“This new rule will make no positive impact on addressing persistent patterns of racial segregation that continue to create unfair and unjust life outcomes for people based on their ZIP codes…. Local governments can do nothing but talk, take no action and claim they furthered fair housing. This approach won’t affirmatively further anything other than discrimination.”
Effort to Prevent Discrimination
On Sept. 4, HUD finalizeda new rule for its implementation of the Fair Housing Act’s “disparate impact” standard. The 2013 disparate impact rule was meant to prevent discrimination against protected classes under facially neutral policies regardless of intent.
HUD proposed an update to the rule in August 2019, which outlined a five-step threshold for plaintiffs to prove unintentional discrimination and give defendants more guidance on how to rebut the claims. Activists at the time argued the updated guidance would make it easier for businesses and landlords to discriminate and harder for tenants to bring housing discrimination suits.
In a press release in September, the Lawyers’ Committee for Civil Rights Under Law said the new disparate impact rule “creates overwhelming barriers for victims of discrimination to overcome, and essentially prevents most challenges to policies and practices that preserve residential segregation.”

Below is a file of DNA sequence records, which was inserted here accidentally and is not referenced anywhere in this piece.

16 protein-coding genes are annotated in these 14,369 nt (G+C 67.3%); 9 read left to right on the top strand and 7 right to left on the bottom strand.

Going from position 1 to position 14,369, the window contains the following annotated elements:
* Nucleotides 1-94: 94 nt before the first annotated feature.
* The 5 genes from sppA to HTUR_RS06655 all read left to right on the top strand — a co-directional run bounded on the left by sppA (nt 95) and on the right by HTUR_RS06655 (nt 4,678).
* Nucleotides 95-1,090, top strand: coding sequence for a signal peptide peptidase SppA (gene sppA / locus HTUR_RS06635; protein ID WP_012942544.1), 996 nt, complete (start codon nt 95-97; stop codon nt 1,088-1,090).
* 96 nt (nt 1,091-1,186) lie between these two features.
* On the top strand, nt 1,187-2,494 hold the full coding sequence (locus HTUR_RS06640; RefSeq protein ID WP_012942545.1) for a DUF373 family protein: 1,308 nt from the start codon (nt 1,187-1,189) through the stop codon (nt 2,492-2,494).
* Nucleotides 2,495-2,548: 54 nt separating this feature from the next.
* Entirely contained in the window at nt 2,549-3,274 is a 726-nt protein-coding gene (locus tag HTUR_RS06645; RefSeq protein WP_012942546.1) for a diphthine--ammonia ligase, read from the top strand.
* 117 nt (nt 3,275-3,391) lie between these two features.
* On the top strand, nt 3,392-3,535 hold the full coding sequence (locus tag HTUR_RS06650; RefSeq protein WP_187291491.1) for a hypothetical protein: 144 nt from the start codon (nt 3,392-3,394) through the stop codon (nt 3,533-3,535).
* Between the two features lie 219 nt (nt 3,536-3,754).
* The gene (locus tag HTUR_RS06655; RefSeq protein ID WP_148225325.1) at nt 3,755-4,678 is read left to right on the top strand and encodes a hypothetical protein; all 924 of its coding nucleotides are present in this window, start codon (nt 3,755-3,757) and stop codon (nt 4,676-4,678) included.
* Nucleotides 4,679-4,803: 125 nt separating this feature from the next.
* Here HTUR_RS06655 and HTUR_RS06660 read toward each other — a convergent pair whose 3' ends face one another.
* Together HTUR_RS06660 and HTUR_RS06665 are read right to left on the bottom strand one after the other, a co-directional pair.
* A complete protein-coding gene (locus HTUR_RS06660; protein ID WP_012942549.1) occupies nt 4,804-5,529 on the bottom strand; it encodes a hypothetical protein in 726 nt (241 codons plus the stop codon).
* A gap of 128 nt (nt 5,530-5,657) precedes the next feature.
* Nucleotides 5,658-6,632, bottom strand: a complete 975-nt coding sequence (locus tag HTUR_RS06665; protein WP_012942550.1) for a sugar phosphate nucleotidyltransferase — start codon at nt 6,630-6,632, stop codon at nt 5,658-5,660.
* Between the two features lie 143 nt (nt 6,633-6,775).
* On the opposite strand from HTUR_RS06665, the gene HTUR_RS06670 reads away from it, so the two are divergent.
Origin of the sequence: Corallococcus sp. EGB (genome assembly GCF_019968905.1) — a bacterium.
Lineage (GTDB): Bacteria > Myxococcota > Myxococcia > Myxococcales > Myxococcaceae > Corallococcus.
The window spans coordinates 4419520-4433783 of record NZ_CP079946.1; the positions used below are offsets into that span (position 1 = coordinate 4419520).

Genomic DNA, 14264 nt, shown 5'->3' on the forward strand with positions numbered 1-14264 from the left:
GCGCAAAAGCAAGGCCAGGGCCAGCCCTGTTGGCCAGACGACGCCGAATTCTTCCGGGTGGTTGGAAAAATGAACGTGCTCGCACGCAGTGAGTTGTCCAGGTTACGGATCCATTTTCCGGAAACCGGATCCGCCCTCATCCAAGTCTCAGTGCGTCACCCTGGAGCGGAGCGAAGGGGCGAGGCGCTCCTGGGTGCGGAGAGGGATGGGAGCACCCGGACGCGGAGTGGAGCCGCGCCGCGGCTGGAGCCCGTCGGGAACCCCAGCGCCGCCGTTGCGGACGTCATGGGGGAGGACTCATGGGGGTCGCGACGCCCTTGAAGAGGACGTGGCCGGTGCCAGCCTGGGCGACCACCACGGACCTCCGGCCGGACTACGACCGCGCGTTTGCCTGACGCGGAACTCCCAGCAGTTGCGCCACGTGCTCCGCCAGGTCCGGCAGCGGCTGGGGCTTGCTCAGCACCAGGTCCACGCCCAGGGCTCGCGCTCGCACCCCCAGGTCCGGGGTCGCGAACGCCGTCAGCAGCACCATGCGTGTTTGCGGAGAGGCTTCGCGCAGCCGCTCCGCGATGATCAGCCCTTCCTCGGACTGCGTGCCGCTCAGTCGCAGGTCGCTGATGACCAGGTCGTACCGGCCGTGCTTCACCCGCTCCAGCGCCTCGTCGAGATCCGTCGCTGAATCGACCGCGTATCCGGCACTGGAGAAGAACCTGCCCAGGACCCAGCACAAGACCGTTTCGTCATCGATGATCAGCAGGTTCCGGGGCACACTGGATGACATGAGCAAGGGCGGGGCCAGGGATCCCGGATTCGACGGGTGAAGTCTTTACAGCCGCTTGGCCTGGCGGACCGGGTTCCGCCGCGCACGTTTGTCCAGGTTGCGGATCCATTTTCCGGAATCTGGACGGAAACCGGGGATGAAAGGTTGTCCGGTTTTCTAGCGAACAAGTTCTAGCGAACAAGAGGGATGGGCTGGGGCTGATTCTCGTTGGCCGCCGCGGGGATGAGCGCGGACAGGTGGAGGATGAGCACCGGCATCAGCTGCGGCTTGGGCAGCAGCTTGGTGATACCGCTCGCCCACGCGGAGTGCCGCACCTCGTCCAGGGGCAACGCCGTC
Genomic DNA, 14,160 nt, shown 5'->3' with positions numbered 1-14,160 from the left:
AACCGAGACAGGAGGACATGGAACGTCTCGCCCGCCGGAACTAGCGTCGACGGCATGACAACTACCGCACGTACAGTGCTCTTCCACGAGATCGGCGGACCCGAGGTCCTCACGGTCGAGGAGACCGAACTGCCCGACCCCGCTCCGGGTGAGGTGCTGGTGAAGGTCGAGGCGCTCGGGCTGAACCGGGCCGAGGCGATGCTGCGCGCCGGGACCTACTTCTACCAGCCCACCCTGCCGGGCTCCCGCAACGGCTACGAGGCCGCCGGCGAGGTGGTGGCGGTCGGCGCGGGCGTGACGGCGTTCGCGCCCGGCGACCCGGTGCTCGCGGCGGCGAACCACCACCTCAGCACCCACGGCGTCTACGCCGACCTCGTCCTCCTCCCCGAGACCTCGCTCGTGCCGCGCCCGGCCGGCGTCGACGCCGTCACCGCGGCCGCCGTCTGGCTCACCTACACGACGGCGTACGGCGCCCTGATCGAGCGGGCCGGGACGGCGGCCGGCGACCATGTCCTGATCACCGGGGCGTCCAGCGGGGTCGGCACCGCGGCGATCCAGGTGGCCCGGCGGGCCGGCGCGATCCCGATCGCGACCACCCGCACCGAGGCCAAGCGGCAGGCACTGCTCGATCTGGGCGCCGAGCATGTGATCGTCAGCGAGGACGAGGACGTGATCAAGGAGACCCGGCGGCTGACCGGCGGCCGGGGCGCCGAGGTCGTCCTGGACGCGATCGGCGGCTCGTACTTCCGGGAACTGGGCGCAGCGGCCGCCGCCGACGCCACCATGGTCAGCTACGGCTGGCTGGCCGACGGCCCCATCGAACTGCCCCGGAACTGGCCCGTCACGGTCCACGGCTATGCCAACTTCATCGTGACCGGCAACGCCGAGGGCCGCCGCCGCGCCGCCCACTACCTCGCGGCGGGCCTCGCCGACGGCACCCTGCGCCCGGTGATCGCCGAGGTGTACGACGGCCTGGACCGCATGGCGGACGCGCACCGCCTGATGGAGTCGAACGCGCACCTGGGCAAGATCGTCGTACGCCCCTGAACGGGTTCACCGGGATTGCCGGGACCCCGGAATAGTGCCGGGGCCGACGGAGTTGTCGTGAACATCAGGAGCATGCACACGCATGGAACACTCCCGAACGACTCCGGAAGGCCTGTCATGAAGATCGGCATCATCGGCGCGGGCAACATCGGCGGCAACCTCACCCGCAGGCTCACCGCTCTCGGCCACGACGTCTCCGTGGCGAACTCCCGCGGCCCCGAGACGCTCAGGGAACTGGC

In a statement, Kristen Clarke, the civil rights organization’s president and executive director, hinted that the new rule would be challenged in court.
“This rule threatens to eviscerate the key protections of the Fair Housing Act and makes it virtually impossible for communities of color to prevail when challenging housing discrimination,” she said.
The National Association of REALTORS® (N.A.R.) called on HUD in July to end its attempt to change the 2013 disparate impact rule and on Wednesday expressed its disapproval of the finalized change.
“Instead of pursuing policies that hamper our ability to address racial inequities in this country, N.A.R. believes the federal government should be working to eliminate barriers to homeownership for all groups of Americans,” said NAR President Vince Malta in a statement.
“N.A.R. supports disparate impact as a legal theory to address the unfair housing practices that inhibit fair housing and unfairly target members of protected classes, while still protecting our members’ ability to run their businesses in a free and functional real estate market. We continue working with state and local Realtor associations to advance our overall commitment to fair housing and housing opportunity.”